How to Find and Remove Inactive CrowdStrike Falcon Sensors

Cleaning up inactive sensors in CrowdStrike ensures that you aren't paying for resources you are not using. In this guide, we'll show you how to identify and clean up inactive sensors.

Patrick Londa
Mar 19, 2023
 min read
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If you are using CrowdStrike Falcon for endpoint security, it's a good practice to regularly check for inactive sensors. Paying for inactive sensors on devices that have stopped working or are not connected to your network anymore is an unnecessary waste of your security budget.

In this guide, we'll show you how to check for inactive sensors and remove them.

Finding and Deleting Inactive Sensors

You can find and delete inactive sensors by either using the CrowdStrike Console, the CrowdStrike API, or a security automation platform like Blink.

Using the CrowdStrike Falcon Console:

There are a couple ways to find and delete inactive CrowdStrike sensors using the console. You can either use the Inactive sensors page or the Host Management view.

1.  First, log in to the CrowdStrike Falcon Console.

2.  From the left hand pane, you can select Host setup and management, and then Inactive sensors. On this page, you’ll see a list of all inactive sensors.

Inactive Sensors View in CrowdStrike

You can modify the date range to meet any internal standard of what “inactive” means.

3.  If you want to take action on this list of inactive sensors, you can copy the aid value and paste it into the search bar. This will open these sensors in the Host Management view. Select the checkbox for the sensors you want to delete. A pane on the right-hand side will appear with the option to Delete sensor.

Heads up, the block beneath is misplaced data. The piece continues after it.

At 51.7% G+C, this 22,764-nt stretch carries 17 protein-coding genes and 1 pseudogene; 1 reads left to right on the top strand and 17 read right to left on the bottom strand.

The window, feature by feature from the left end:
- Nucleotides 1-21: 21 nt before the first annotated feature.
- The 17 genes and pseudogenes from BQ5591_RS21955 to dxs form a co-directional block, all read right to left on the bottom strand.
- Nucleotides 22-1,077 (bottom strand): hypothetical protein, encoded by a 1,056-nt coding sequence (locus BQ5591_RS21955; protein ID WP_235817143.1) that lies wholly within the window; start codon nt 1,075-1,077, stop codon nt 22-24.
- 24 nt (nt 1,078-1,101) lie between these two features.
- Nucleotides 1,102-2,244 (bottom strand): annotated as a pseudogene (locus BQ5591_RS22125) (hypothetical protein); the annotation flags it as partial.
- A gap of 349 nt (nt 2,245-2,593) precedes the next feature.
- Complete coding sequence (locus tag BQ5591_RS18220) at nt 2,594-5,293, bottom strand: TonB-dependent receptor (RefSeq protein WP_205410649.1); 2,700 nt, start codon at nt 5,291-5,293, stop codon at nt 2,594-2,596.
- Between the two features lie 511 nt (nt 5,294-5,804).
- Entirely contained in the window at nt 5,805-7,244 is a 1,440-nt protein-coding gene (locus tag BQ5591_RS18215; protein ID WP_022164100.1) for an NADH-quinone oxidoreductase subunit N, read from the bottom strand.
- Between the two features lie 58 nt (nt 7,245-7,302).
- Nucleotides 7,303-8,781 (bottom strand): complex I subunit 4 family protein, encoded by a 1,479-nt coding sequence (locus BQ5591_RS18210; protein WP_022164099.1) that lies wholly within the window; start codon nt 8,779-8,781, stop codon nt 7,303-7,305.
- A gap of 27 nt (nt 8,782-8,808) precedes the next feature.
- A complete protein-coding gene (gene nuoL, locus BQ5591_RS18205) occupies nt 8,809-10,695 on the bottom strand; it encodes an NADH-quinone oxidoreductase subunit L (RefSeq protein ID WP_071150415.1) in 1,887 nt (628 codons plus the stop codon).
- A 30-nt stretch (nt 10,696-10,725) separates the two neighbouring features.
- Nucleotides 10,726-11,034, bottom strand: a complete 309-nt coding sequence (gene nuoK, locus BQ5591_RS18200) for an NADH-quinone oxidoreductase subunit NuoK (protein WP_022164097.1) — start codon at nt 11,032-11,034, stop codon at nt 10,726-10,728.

4.  You could also take a different approach and start in the Host Management view, which you can get to using the same left-hand menu. You can then sort or filter by the Last Seen field in the table.

Host Management View in CrowdStrike

Unfortunately, you can’t set an exclusionary filter to remove all sensors that have been seen in the “Last X days”, which is why the Inactive Sensors report is useful.

By just sorting, you can manually read which sensors have a “Last Seen” date before your standard active/inactive threshold, and remove them by selecting them and clicking Delete sensor like in Step 3.

Using the CrowdStrike Falcon API:

The platform also offers an API which allows administrators to easily programmatically manage their sensors. You can use the endpoint that geographically aligns with your specific CrowdStrike account:

  • US-1 “”
  • US-2 “”
  • US-GOV-1 “”
  • EU-1 “”

In the examples we show later, we’ll use “”.

CrowdStrike’s API documentation is available after you log in here, and you’ll see information about how to use OAuth2 for authenticating your requests.

Using the CrowdStrike Falcon API, administrators can programmatically manage their sensors. First, you need to make an access token request, including your client ID and client secret. You’ll get an access token in response that will be valid for 30 minutes after that. The API calls you make after that initial call will include that token.